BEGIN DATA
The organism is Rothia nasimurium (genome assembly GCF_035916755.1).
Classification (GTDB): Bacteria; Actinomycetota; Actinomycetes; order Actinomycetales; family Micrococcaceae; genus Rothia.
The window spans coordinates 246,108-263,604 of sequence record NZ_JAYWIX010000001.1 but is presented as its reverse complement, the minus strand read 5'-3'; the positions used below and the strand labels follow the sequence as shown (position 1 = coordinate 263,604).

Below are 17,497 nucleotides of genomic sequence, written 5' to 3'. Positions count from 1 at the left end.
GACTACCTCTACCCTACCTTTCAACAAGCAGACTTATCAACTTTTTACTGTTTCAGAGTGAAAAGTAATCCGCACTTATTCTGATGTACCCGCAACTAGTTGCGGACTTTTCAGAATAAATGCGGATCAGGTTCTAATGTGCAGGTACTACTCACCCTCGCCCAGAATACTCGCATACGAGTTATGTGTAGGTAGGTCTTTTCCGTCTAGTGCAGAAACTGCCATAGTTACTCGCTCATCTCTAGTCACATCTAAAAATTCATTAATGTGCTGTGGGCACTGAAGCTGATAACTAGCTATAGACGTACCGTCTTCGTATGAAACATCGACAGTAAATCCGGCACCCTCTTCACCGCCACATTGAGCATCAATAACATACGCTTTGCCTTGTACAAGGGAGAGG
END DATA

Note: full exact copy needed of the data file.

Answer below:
The organism is Rothia nasimurium (genome assembly GCF_035916755.1).
Classification (GTDB): Bacteria; Actinomycetota; Actinomycetes; order Actinomycetales; family Micrococcaceae; genus Rothia.
The window spans coordinates 246,108-263,604 of sequence record NZ_JAYWIX010000001.1 but is presented as its reverse complement, the minus strand read 5'-3'; the positions used below and the strand labels follow the sequence as shown (position 1 = coordinate 263,604).

Below are 17,497 nucleotides of genomic sequence, written 5' to 3'. Positions count from 1 at the left end.
GACTACCTCTACCCTACCTTTCAACAAGCAGACTTATCAACTTTTTACTGTTTCAGAGTGAAAAGTAATCCGCACTTATTCTGATGTACCCGCAACTAGTTGCGGACTTTTCAGAATAAATGCGGATCAGGTTCTAATGTGCAGGTACTACTCACCCTCGCCCAGAATACTCGCATACGAGTTATGTGTAGGTAGGTCTTTTCCGTCTAGTGCAGAAACTGCCATAGTTACTCGCTCATCTCTAGTCACATCTAAAAATTCATTAATGTGCTGTGGGCACTGAAGCTGATAACTAGCTATAGACGTACCGTCTTCGTATGAAACATCGACAGTAAATCCGGCACCCTCTTCACCGCCACATTGAGCATCAATAACATACGCTTTGCCTTGTACAAGGGAGAGG